Spiegel & Grau
Ta-Nehisi Coates has already proven himself to be an extraordinary writer but the publication of his latest memoir, Between The World and Me, is rightfully receiving plenty of notice. It’s a powerful piece of work, framed as a letter from Coates to his son it’s all at once a tone-poem ringing the sombre bell of a race-blaming reality in America and a visceral piece of polemic. If at times Coates comes close to overstating the case/blame, or leaning entirely on the dramatic, elegiac reading (and to my ears and eyes – with the luxury of distance and safety that my geographic and biographical distance from the subject allows – it seems measured, fair, just; the right argument to make, the correct stance to have to take) then that’s all for the sake of extending himself full into the piece, placing himself so far inside the argument so as to be noticed – it’s never exaggeration, it’s not about distortion, nor is it aiming to be any definitive piece. It is just another attempt at a very serious conversation-piece, it should be something that continues the conversation around race. That it just might be something that only gets close to starting it is one of the truly
grim reminders of how a book like this could always and forever be called timely but will also always have its work cut out for it.
Between The World and Me is also the work of Coates evoking James Baldwin. Here the structure, tone and feel are a conscious nod to Baldwin’s The Fire Next Time.
As with the Baldwin work, Coates has here delivered something epic and weighty despite its trim size. It’s an essay-as-meditation, something to read and re-read; of course that means it’s already been pulled apart and picked at and when you place the personal in the realm of the universal – Coates is speaking on behalf of his race, with a colour-blindness that has been drilled into him – that’s to be expected.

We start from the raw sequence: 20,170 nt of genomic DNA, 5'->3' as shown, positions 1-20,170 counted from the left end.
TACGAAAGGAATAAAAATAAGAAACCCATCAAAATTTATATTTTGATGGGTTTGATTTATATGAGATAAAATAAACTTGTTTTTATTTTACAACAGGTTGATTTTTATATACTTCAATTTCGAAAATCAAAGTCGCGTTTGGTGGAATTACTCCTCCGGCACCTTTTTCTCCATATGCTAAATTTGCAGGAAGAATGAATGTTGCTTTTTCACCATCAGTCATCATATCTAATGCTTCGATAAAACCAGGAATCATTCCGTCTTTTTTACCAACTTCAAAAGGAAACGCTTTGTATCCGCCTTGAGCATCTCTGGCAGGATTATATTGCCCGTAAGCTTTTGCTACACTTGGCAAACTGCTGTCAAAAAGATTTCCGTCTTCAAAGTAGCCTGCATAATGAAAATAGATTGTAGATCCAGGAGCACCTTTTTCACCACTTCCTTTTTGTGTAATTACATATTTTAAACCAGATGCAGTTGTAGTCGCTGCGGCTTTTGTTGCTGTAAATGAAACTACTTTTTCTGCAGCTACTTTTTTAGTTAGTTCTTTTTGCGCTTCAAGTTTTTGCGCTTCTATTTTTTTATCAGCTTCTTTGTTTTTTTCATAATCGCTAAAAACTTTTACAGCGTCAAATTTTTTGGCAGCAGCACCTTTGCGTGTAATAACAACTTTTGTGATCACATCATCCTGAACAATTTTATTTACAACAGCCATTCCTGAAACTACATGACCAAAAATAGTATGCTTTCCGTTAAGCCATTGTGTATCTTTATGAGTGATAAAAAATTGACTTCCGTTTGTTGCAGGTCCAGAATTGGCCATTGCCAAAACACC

I’ve read rebuttals to this book which miss the point entirely and suggest that white victims of black crime would be just to speak on behalf of their race; never seeing that the white voice has been so strong as to dominate not only that narrative but the entire narrative.
Perhaps that’s why Coates pared this down to all that needed to exist. A racehorse of a book, muscular and filled with controlled, planned, shaped invective. If a black person, as he says, need only work twice as hard to get ahead than this book must, on behalf, do the same. So it’s been built to last; to zip around the track and get noticed, to be ready to run again and when necessary. To do the work.
It’s the book that should be issued to any and all in America. It’s a book that should be read – widely – outside of that country. And if white people can’t take a few of the slaps on the chin here, deserved, necessary – than the stereotype of fear and controlling others through and because of that fear will, sadly, continue to be the dominant voice. And, well, vice. Horrific to think. But a likely outcome.
There inside this stirring, poetic account is a loving portrait of fatherhood too – of the fears he has for his son. For the future. And the pride he has too. The hope that he could have a fighting chance. And one day, maybe, a chance without so much the fight.